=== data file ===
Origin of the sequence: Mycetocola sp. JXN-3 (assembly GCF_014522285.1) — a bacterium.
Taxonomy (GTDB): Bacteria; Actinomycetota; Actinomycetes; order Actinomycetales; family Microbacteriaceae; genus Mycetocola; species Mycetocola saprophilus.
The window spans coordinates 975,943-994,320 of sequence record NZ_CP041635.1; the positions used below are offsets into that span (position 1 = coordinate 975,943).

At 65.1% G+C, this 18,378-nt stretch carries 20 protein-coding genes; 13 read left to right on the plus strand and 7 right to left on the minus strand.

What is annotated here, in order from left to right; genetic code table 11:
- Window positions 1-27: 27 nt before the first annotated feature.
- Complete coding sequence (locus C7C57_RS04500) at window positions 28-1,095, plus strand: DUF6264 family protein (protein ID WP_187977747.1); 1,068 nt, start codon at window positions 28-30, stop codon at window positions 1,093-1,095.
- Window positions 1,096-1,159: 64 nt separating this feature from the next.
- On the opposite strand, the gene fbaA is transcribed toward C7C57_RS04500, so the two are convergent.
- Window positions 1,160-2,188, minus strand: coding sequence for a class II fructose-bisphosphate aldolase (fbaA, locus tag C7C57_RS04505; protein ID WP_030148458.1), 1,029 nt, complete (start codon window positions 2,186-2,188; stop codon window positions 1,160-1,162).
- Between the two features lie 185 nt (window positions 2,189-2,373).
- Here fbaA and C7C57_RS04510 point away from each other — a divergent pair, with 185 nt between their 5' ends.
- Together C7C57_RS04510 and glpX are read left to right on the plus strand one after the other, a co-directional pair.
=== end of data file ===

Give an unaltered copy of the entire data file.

Origin of the sequence: Mycetocola sp. JXN-3 (assembly GCF_014522285.1) — a bacterium.
Taxonomy (GTDB): Bacteria; Actinomycetota; Actinomycetes; order Actinomycetales; family Microbacteriaceae; genus Mycetocola; species Mycetocola saprophilus.
The window spans coordinates 975,943-994,320 of sequence record NZ_CP041635.1; the positions used below are offsets into that span (position 1 = coordinate 975,943).

At 65.1% G+C, this 18,378-nt stretch carries 20 protein-coding genes; 13 read left to right on the plus strand and 7 right to left on the minus strand.

What is annotated here, in order from left to right; genetic code table 11:
- Window positions 1-27: 27 nt before the first annotated feature.
- Complete coding sequence (locus C7C57_RS04500) at window positions 28-1,095, plus strand: DUF6264 family protein (protein ID WP_187977747.1); 1,068 nt, start codon at window positions 28-30, stop codon at window positions 1,093-1,095.
- Window positions 1,096-1,159: 64 nt separating this feature from the next.
- On the opposite strand, the gene fbaA is transcribed toward C7C57_RS04500, so the two are convergent.
- Window positions 1,160-2,188, minus strand: coding sequence for a class II fructose-bisphosphate aldolase (fbaA, locus tag C7C57_RS04505; protein ID WP_030148458.1), 1,029 nt, complete (start codon window positions 2,186-2,188; stop codon window positions 1,160-1,162).
- Between the two features lie 185 nt (window positions 2,189-2,373).
- Here fbaA and C7C57_RS04510 point away from each other — a divergent pair, with 185 nt between their 5' ends.
- Together C7C57_RS04510 and glpX are read left to right on the plus strand one after the other, a co-directional pair.